In LA, where my company is headquartered, entertainment is a big deal. So naturally I've come to pay special attention to the formulas entertainment producers use to ensure their success (making a best-selling book into a movie, booking a megastar to perform at a concert).
One standard music industry tactic that I've always found especially interesting is the use of surprise guest appearances. If you've ever been to a major arena-sized concert, you might have experienced one of these first-hand. It's become a common practice amongst megastars to feature special, unannounced appearances by other celebrities at major concerts.
Sometimes the featured guests perform, other times they just walk on stage. What's interesting is that these appearances appear to work: ticket sales go up and social media buzz increases around these highly anticipated moments. You might expect that concert promoters would want to capitalize on the big-name guest to hook a bigger audience, but instead they rely on the promise of a surprise ... which is seemingly even more effective.
That brought up an interesting question: when is it more effective to exploit the tactics you know will catch your customers' attention, and when do you break away from the norm and surprise them? And how can that be applied to sales?
Capturing the Element of Surprise in Sales
A recent study by Emory University and Baylor College of Medicine found that unexpected positive occurrences cause the brain's pleasure centers to light up more than they do for expected experiences, regardless of whether or not the surprise aligns with the recipient's specific preferences. Put differently, there's something about the experience of surprise itself that is inherently rewarding.
In sales, we're always looking for ways to make the maximum impact on our prospects. Rather than relying on expected activities, like sending buyers a generic follow-up message, reach out with something unexpected, like a relevant industry article, or a planning template that might be useful to your prospect. Or consider a direct mail piece, maybe a printed poster size infographic with best practices to help your buyer be more successful in their role. These tactics are especially powerful if they aren't directly pushing your product.
Providing useful content is a great way to engage prospects and drive value at minimal expense. The unexpected gesture will help the salesperson stand out and make the resource all the more appreciated. A new research paper might not have quite the same effect as a surprise appearance by Jay Z, but it will still capture a potential customer's attention, more than a traditional interaction.
Sharing the Spotlight
You can also use the same tactic the performers do and pull in another person to make a common routine compelling and new. There are several ways that salespeople can draw third parties into deals to boost credibility. The most powerful, of course, is a customer reference. Surprising prospects by introducing them to a relevant or impressive customer is an easy way to gain legitimacy by association. Alternatively, you could also appeal to another contact at the prospect's company. Having multiple advocates within an organization will always make your case stronger when it comes to decision time.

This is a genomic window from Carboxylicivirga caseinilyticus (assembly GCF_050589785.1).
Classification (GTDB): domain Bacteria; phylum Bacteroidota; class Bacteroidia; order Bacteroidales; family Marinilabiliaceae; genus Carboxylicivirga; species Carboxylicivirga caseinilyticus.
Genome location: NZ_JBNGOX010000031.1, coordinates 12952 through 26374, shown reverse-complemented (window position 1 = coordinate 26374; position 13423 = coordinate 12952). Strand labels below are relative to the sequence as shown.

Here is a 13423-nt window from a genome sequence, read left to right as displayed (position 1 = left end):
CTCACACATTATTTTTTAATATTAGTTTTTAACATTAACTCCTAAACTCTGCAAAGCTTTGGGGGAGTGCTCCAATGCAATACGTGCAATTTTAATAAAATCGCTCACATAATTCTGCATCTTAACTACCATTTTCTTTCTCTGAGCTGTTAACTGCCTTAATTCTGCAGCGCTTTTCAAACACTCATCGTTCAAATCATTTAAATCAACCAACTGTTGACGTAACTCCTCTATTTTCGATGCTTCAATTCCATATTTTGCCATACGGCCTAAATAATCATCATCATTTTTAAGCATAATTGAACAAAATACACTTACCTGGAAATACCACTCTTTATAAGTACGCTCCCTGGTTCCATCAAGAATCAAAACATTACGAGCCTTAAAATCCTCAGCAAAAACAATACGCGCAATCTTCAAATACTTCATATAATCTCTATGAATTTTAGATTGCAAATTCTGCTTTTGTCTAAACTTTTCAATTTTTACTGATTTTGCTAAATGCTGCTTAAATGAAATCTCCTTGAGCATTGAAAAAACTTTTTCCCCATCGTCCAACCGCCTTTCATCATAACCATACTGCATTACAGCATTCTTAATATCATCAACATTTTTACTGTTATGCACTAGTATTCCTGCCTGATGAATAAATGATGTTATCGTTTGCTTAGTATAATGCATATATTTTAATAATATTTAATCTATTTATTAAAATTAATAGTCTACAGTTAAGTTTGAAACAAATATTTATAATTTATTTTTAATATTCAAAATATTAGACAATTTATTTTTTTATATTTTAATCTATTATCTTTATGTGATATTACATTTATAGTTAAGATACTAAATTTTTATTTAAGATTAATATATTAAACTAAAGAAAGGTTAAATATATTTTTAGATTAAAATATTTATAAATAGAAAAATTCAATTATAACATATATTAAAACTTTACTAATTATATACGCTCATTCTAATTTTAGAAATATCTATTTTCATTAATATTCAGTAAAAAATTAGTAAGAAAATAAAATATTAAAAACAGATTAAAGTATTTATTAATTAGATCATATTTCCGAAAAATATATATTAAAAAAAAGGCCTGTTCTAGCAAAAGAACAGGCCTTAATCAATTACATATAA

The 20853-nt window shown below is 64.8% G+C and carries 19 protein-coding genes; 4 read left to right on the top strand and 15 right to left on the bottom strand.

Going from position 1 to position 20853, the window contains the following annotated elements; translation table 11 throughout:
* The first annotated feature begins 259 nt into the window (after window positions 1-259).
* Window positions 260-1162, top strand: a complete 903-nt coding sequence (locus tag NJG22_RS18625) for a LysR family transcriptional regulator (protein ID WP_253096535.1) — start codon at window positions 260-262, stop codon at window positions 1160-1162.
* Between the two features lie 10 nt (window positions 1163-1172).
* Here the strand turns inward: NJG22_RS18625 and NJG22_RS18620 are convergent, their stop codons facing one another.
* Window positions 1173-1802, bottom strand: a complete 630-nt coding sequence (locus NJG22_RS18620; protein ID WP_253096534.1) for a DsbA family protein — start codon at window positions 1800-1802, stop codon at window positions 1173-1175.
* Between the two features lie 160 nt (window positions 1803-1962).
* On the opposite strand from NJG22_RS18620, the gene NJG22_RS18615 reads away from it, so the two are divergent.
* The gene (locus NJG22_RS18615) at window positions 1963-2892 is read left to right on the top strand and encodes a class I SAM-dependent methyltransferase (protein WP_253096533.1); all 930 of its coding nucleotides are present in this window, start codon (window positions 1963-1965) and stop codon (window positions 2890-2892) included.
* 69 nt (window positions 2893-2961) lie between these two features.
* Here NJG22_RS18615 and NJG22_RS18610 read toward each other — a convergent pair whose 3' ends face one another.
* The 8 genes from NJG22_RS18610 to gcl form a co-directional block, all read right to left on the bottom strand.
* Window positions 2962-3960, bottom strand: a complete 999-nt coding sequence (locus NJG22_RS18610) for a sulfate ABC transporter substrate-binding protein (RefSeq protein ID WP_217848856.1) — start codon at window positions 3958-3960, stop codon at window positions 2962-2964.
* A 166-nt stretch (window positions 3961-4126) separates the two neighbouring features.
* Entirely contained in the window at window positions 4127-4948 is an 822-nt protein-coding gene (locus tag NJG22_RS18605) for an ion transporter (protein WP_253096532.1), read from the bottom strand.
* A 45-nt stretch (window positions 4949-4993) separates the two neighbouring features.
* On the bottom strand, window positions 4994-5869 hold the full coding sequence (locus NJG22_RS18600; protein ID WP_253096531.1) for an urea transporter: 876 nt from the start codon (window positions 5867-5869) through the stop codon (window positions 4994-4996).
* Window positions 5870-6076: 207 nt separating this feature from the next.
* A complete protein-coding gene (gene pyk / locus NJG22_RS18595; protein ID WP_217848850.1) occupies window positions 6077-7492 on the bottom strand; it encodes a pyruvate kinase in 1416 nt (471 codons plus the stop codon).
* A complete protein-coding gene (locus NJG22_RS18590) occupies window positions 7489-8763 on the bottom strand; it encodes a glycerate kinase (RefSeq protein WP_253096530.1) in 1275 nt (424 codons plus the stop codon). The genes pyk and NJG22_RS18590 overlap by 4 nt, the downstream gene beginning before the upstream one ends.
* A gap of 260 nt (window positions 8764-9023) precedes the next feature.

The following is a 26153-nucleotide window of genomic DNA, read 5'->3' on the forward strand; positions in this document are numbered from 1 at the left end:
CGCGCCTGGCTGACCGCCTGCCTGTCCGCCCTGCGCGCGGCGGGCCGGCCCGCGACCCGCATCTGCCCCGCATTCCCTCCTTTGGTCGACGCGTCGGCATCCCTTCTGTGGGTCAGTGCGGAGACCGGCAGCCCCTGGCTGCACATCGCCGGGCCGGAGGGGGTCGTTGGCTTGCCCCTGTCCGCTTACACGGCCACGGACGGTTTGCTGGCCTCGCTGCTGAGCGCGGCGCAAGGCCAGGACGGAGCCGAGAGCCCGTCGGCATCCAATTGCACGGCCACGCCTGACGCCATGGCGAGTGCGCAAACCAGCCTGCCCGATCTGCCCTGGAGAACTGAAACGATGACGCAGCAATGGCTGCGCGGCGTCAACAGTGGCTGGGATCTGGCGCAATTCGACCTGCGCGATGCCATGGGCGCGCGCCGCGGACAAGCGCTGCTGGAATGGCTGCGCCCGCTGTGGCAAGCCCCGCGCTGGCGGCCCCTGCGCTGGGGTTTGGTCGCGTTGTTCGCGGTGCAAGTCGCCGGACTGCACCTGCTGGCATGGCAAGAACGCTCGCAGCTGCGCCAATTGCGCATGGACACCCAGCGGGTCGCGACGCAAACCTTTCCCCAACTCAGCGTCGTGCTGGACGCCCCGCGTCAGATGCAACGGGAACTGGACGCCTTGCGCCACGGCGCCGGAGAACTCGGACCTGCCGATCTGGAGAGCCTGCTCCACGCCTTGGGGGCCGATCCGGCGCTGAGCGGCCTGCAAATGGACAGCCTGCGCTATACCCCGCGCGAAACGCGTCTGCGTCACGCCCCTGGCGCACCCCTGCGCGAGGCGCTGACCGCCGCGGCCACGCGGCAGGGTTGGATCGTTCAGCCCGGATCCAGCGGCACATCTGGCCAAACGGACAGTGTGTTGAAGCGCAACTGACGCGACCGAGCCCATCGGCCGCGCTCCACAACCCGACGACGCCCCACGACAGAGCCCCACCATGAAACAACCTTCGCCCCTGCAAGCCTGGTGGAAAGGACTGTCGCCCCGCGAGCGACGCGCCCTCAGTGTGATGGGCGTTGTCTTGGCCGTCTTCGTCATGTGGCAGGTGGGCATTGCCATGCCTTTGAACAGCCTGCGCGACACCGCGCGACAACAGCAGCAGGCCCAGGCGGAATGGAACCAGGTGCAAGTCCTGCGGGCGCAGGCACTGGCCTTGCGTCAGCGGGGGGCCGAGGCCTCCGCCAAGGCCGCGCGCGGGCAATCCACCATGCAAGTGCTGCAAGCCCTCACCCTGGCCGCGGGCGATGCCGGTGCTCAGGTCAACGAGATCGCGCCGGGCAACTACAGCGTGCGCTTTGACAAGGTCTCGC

Another surprise guest could be an industry influencer. If your company aligns with influencers in your space - authors, speakers, respected experts on topics related to your business, consider bringing one of these individuals into the sales process. You can do this by leveraging content your organization has co-produced with the individual - maybe an ebook or recorded webinar. Or you could even ask the influencer to engage with the prospect during the sales process. You might need to give the influencer some incentive to take time out of their busy day to talk to your prospect, maybe it's the potential to offer consultation, training, or implantation services.
Another option is to take a social selling approach. When a singer pulls another celebrity on stage, the element of surprise is bolstered by a feeling of unexpected familiarity. The people in the audience weren't expecting to see that performer, but they quickly recognize him or her. You can replicate that feeling in sales by working with social proximity to organize your leads.
In the increasingly popular model of social selling, salespeople use connections in their social networks to bring themselves closer to their prospects (identifying mutual acquaintances, similar professional circles, etc.). This familiarity lays a foundation for trust and common ground. According to the MHI Sales Best Practices Study for 2015, social sellers are almost 50 percent more likely to report a rise in their companies' revenue.
An entertainer's' job is--at its most basic level--a sales role. Performers have to engage an entire audience of people and consistently maintain their interest. Tactics that work for entertainers can prove just as effective when applied to sales. Unexpected resources, interactions and connections can be a competitive advantage that turns unsure prospects into dedicated fans.